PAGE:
BEIRUT, Lebanon — Syria’s President Bashar Assad, poised to return to power in Tuesday’s vote, is an autocrat with a courteous appearance, a cross between family man and warlord.

Unlike Iraq’s Saddam Hussein and Libya’s Muammar Gaddafi, now both ousted and killed after decades in power, the gangly Assad hardly resembles the stereotypical Middle East strongman.

With their rugged features and stern looks, Gaddafi and Hussein were often pictured in military fatigues or traditional Bedouin clothes.

Assad, 48, tends to appear in smart suit and tie, looking more like a senior civil servant or bank manager than the head of state of a country at war.

The former ophthalmologist’s fate changed radically when elder brother Basel, lined up to inherit power from Syria’s strongman Hafez Assad, was killed in a 1994 road accident in Damascus.

Bashar Assad had to leave London, where he had met his wife Asma, a British-Syrian and Sunni Muslim who worked for financial services firm JP Morgan.

He took a course in military studies and was tutored in politics by his father, a former military man who ruled Syria with an iron fist from 1971 until his death in 2000.

During that time, the younger Assad became a key figure in the Middle East, especially on the Arab-Israeli file.

He inherited his father’s cold, enigmatic character.

When Hafez died, his son took over as president, following a referendum. A second vote — also with no rival candidate — was held in 2007.

On Tuesday, he will run against rival candidates for the first time – MP Maher al-Hajjar and businessman Hassan al-Nouri, little-known figures seen as token rivals.

The Assad clan hails from the minority Alawite sect, an offshoot of Shiite Islam, in a country with a large Sunni majority.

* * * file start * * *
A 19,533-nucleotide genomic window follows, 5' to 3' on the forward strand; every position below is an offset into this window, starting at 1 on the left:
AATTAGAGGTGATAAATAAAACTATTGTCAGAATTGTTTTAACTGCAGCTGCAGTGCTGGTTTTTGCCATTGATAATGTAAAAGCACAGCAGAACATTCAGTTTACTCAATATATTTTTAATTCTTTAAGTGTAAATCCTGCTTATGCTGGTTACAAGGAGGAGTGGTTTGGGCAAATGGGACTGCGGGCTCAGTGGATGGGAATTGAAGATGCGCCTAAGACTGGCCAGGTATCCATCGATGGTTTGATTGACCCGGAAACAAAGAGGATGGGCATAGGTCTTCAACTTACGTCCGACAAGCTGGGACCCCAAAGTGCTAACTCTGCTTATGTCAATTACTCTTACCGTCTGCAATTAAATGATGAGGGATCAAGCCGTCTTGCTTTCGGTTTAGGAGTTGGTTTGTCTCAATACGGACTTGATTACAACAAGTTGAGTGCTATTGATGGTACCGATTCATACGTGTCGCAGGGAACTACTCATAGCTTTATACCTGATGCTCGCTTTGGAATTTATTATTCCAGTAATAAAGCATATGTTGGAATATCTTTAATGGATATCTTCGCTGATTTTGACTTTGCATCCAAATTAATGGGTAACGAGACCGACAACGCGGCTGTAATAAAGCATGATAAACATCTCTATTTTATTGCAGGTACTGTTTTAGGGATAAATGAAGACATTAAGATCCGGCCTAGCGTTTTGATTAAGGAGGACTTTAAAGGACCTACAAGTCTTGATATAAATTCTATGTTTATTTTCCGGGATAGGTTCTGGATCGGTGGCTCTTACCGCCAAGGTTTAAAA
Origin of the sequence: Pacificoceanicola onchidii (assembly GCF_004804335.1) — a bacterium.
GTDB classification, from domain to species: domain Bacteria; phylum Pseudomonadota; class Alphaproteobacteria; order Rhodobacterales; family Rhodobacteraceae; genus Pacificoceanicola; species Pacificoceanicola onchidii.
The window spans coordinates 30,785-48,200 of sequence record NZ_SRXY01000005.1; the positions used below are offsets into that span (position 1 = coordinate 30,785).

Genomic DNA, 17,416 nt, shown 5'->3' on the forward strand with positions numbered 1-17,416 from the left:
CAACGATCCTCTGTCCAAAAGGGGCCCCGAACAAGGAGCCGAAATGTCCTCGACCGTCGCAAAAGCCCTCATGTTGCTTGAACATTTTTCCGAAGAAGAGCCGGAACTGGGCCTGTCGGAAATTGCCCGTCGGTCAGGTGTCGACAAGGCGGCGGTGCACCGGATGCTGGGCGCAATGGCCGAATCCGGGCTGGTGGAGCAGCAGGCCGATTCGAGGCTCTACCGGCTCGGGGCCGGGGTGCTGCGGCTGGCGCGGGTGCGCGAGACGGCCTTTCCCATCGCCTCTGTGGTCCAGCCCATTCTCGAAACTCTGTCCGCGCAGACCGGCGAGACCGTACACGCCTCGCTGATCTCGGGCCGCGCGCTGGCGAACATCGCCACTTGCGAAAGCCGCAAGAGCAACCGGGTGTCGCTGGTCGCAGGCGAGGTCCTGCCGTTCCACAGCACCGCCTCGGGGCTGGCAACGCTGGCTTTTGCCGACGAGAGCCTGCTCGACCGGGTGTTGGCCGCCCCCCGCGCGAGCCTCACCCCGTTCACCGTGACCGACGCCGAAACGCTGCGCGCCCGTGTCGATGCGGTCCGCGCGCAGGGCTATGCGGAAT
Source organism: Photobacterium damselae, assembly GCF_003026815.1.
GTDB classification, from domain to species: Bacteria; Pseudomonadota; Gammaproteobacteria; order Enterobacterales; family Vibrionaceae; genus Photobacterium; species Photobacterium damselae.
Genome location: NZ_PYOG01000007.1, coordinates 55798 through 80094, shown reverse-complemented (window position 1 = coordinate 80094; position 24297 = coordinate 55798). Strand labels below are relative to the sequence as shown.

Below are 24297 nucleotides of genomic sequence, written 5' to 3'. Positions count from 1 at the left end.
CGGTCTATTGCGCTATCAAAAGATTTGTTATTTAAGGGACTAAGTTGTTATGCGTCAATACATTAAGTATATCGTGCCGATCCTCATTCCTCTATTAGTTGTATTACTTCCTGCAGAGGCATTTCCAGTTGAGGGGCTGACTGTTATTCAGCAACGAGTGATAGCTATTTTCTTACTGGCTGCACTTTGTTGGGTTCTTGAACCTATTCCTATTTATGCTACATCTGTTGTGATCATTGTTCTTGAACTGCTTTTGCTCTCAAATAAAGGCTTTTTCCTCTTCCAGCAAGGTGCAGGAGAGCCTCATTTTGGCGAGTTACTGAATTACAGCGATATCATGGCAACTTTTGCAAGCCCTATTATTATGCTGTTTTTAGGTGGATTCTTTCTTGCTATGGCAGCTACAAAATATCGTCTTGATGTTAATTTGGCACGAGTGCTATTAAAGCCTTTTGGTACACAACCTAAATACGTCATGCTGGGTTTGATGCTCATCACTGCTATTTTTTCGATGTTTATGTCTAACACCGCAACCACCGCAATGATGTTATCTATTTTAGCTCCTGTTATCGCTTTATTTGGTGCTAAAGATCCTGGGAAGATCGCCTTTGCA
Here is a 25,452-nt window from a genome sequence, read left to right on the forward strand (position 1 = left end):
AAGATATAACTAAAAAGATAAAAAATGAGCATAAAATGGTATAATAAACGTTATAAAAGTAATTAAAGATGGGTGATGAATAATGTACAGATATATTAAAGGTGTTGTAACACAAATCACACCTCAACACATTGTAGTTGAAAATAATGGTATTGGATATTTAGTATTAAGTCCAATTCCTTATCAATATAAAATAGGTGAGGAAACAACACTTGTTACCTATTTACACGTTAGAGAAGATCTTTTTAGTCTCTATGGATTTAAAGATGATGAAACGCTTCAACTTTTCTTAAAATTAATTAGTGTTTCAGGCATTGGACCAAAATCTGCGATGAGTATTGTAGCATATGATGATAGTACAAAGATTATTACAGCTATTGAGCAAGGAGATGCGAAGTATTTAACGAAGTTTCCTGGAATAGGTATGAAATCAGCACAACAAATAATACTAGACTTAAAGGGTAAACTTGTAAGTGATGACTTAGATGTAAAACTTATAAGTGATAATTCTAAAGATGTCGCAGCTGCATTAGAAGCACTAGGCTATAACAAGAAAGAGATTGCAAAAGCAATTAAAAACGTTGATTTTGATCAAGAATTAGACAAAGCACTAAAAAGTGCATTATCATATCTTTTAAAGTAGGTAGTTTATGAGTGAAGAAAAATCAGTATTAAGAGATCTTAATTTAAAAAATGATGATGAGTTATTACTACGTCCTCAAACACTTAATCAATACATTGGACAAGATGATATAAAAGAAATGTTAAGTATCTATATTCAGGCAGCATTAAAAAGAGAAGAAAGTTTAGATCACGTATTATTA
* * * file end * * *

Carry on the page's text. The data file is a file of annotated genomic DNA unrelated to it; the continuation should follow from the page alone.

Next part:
When Assad first came to power, he started out by relaxing some of the heavy restrictions on freedom that existed under his father.

But months later, the reforms evaporated and leaders of the “Damascus Spring” movement for political change were jailed.

When the Arab Spring reached Syria and protesters took to the streets in March 2011 to demand change, he launched a brutal crackdown and the revolt swiftly turned into an armed rebellion.

Over the course of Syria’s war, which has killed more than 162,000 people and forced nearly half the population to flee their homes, Assad has not wavered and shown no inclination to step down.

Behind a timid smile, he is determined to crush a rebellion he brands a “foreign-backed plot” waged by “armed terrorist groups.”

Assad heads the Baath party, which has dominated Syria for half a century.

He and his supporters believe the war is a Western and Gulf plot aimed at breaking the “axis of resistance” against Israel.

“After three years of war, he doesn’t have a single wrinkle, or a single white hair, because he is sure he is right and that he will win,” said a Syrian businessman with close ties to the regime.

Assad has two sons and a daughter, and says he has not changed any of his habits despite the war.

He says he still lives in his Damascus home, drives the children to school and goes to work in his downtown office.

Other than for formal events, he stays away from the grand People’s Palace commissioned by his father.

“It’s too big. He prefers the intimacy of his office. The palace was built by the Saudis and has nine bedrooms. But … he only has one wife,” joked a man from Assad’s entourage.

He appears to only show emotion when discussing his children.

In an exclusive interview with AFP in January, he said his children ask difficult questions.

“‘Why are there such evil people?’ ‘Why are there victims?’ It’s not easy to explain these things to children,” he said.

Assad says he has never thought of leaving the country.

“Fleeing is not an option … I must be at the forefront of those defending this country and this has been the case from day one,” he told AFP.

Assad rejects all allegations by the United Nations or rights groups of responsibility for war crimes and crimes against humanity.

Rights watchdogs have reported massacres by Assad’s forces, as well as torture and the jailing of tens of thousands of people.

But he insists the army has not committed massacres, blaming armed rebels for all the violence.